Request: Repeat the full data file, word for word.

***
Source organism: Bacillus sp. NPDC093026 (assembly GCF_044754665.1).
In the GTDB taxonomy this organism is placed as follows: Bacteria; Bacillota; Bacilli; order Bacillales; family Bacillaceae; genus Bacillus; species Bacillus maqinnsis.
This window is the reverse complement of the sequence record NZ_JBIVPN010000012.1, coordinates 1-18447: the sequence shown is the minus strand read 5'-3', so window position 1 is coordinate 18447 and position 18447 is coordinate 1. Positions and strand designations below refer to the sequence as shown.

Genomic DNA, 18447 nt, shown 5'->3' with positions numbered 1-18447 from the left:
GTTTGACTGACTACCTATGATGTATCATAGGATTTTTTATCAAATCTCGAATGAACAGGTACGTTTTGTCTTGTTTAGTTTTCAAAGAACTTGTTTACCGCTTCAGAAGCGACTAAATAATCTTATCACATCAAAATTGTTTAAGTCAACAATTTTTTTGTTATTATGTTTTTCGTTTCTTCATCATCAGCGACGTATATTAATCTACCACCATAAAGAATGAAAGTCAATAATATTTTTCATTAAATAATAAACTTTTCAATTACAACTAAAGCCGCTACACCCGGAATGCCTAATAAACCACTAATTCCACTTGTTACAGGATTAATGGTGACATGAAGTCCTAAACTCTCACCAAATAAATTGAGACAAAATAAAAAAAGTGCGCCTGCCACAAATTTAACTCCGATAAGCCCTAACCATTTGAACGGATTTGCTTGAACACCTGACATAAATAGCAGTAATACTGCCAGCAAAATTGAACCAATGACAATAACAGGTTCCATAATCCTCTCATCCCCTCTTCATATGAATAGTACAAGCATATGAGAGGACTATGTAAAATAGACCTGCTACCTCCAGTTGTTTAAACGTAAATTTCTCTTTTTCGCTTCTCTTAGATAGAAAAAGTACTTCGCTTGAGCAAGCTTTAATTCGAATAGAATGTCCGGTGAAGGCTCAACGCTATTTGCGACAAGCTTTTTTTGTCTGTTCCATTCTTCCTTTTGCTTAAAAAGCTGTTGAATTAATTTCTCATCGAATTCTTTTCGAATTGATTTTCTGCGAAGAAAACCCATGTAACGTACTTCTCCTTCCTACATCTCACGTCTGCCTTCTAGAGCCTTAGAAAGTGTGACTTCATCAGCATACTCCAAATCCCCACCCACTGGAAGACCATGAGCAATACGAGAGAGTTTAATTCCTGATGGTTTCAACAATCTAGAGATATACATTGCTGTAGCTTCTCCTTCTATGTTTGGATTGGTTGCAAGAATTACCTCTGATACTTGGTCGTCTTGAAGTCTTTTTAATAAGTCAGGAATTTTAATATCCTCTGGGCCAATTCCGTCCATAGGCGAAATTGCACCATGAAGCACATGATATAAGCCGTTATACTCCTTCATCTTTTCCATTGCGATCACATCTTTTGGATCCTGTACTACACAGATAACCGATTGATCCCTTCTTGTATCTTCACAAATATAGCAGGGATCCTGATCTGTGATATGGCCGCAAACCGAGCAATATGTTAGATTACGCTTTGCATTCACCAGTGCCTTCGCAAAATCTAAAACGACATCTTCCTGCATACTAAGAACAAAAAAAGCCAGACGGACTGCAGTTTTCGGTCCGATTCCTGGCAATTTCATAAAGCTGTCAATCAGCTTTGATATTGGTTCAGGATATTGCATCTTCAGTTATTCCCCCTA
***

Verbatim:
Source organism: Bacillus sp. NPDC093026 (assembly GCF_044754665.1).
In the GTDB taxonomy this organism is placed as follows: Bacteria; Bacillota; Bacilli; order Bacillales; family Bacillaceae; genus Bacillus; species Bacillus maqinnsis.
This window is the reverse complement of the sequence record NZ_JBIVPN010000012.1, coordinates 1-18447: the sequence shown is the minus strand read 5'-3', so window position 1 is coordinate 18447 and position 18447 is coordinate 1. Positions and strand designations below refer to the sequence as shown.

Genomic DNA, 18447 nt, shown 5'->3' with positions numbered 1-18447 from the left:
GTTTGACTGACTACCTATGATGTATCATAGGATTTTTTATCAAATCTCGAATGAACAGGTACGTTTTGTCTTGTTTAGTTTTCAAAGAACTTGTTTACCGCTTCAGAAGCGACTAAATAATCTTATCACATCAAAATTGTTTAAGTCAACAATTTTTTTGTTATTATGTTTTTCGTTTCTTCATCATCAGCGACGTATATTAATCTACCACCATAAAGAATGAAAGTCAATAATATTTTTCATTAAATAATAAACTTTTCAATTACAACTAAAGCCGCTACACCCGGAATGCCTAATAAACCACTAATTCCACTTGTTACAGGATTAATGGTGACATGAAGTCCTAAACTCTCACCAAATAAATTGAGACAAAATAAAAAAAGTGCGCCTGCCACAAATTTAACTCCGATAAGCCCTAACCATTTGAACGGATTTGCTTGAACACCTGACATAAATAGCAGTAATACTGCCAGCAAAATTGAACCAATGACAATAACAGGTTCCATAATCCTCTCATCCCCTCTTCATATGAATAGTACAAGCATATGAGAGGACTATGTAAAATAGACCTGCTACCTCCAGTTGTTTAAACGTAAATTTCTCTTTTTCGCTTCTCTTAGATAGAAAAAGTACTTCGCTTGAGCAAGCTTTAATTCGAATAGAATGTCCGGTGAAGGCTCAACGCTATTTGCGACAAGCTTTTTTTGTCTGTTCCATTCTTCCTTTTGCTTAAAAAGCTGTTGAATTAATTTCTCATCGAATTCTTTTCGAATTGATTTTCTGCGAAGAAAACCCATGTAACGTACTTCTCCTTCCTACATCTCACGTCTGCCTTCTAGAGCCTTAGAAAGTGTGACTTCATCAGCATACTCCAAATCCCCACCCACTGGAAGACCATGAGCAATACGAGAGAGTTTAATTCCTGATGGTTTCAACAATCTAGAGATATACATTGCTGTAGCTTCTCCTTCTATGTTTGGATTGGTTGCAAGAATTACCTCTGATACTTGGTCGTCTTGAAGTCTTTTTAATAAGTCAGGAATTTTAATATCCTCTGGGCCAATTCCGTCCATAGGCGAAATTGCACCATGAAGCACATGATATAAGCCGTTATACTCCTTCATCTTTTCCATTGCGATCACATCTTTTGGATCCTGTACTACACAGATAACCGATTGATCCCTTCTTGTATCTTCACAAATATAGCAGGGATCCTGATCTGTGATATGGCCGCAAACCGAGCAATATGTTAGATTACGCTTTGCATTCACCAGTGCCTTCGCAAAATCTAAAACGACATCTTCCTGCATACTAAGAACAAAAAAAGCCAGACGGACTGCAGTTTTCGGTCCGATTCCTGGCAATTTCATAAAGCTGTCAATCAGCTTTGATATTGGTTCAGGATATTGCATCTTCAGTTATTCCCCCTA